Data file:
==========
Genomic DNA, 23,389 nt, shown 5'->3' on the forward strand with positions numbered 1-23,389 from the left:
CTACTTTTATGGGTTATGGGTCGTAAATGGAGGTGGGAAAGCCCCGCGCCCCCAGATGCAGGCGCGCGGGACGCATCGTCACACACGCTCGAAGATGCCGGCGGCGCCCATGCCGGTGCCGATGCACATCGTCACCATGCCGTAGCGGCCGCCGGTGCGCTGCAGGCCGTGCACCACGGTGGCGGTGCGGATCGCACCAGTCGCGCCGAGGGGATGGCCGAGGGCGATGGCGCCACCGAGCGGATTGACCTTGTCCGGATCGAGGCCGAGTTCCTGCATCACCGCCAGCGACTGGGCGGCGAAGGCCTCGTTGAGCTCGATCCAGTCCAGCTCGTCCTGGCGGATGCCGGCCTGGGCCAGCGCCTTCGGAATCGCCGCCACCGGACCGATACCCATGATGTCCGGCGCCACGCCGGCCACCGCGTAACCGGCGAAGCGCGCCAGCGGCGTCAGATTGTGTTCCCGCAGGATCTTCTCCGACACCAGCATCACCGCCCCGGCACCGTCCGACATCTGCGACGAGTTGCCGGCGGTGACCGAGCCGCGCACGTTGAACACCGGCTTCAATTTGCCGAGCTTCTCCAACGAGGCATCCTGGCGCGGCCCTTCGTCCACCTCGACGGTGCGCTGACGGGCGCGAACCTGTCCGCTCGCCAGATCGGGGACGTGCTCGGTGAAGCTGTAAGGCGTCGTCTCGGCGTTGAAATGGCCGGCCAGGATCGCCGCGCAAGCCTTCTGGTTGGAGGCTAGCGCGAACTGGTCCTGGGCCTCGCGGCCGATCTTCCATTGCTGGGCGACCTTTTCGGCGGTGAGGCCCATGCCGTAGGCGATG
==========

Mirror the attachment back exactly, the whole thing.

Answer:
Genomic DNA, 23,389 nt, shown 5'->3' on the forward strand with positions numbered 1-23,389 from the left:
CTACTTTTATGGGTTATGGGTCGTAAATGGAGGTGGGAAAGCCCCGCGCCCCCAGATGCAGGCGCGCGGGACGCATCGTCACACACGCTCGAAGATGCCGGCGGCGCCCATGCCGGTGCCGATGCACATCGTCACCATGCCGTAGCGGCCGCCGGTGCGCTGCAGGCCGTGCACCACGGTGGCGGTGCGGATCGCACCAGTCGCGCCGAGGGGATGGCCGAGGGCGATGGCGCCACCGAGCGGATTGACCTTGTCCGGATCGAGGCCGAGTTCCTGCATCACCGCCAGCGACTGGGCGGCGAAGGCCTCGTTGAGCTCGATCCAGTCCAGCTCGTCCTGGCGGATGCCGGCCTGGGCCAGCGCCTTCGGAATCGCCGCCACCGGACCGATACCCATGATGTCCGGCGCCACGCCGGCCACCGCGTAACCGGCGAAGCGCGCCAGCGGCGTCAGATTGTGTTCCCGCAGGATCTTCTCCGACACCAGCATCACCGCCCCGGCACCGTCCGACATCTGCGACGAGTTGCCGGCGGTGACCGAGCCGCGCACGTTGAACACCGGCTTCAATTTGCCGAGCTTCTCCAACGAGGCATCCTGGCGCGGCCCTTCGTCCACCTCGACGGTGCGCTGACGGGCGCGAACCTGTCCGCTCGCCAGATCGGGGACGTGCTCGGTGAAGCTGTAAGGCGTCGTCTCGGCGTTGAAATGGCCGGCCAGGATCGCCGCGCAAGCCTTCTGGTTGGAGGCTAGCGCGAACTGGTCCTGGGCCTCGCGGCCGATCTTCCATTGCTGGGCGACCTTTTCGGCGGTGAGGCCCATGCCGTAGGCGATG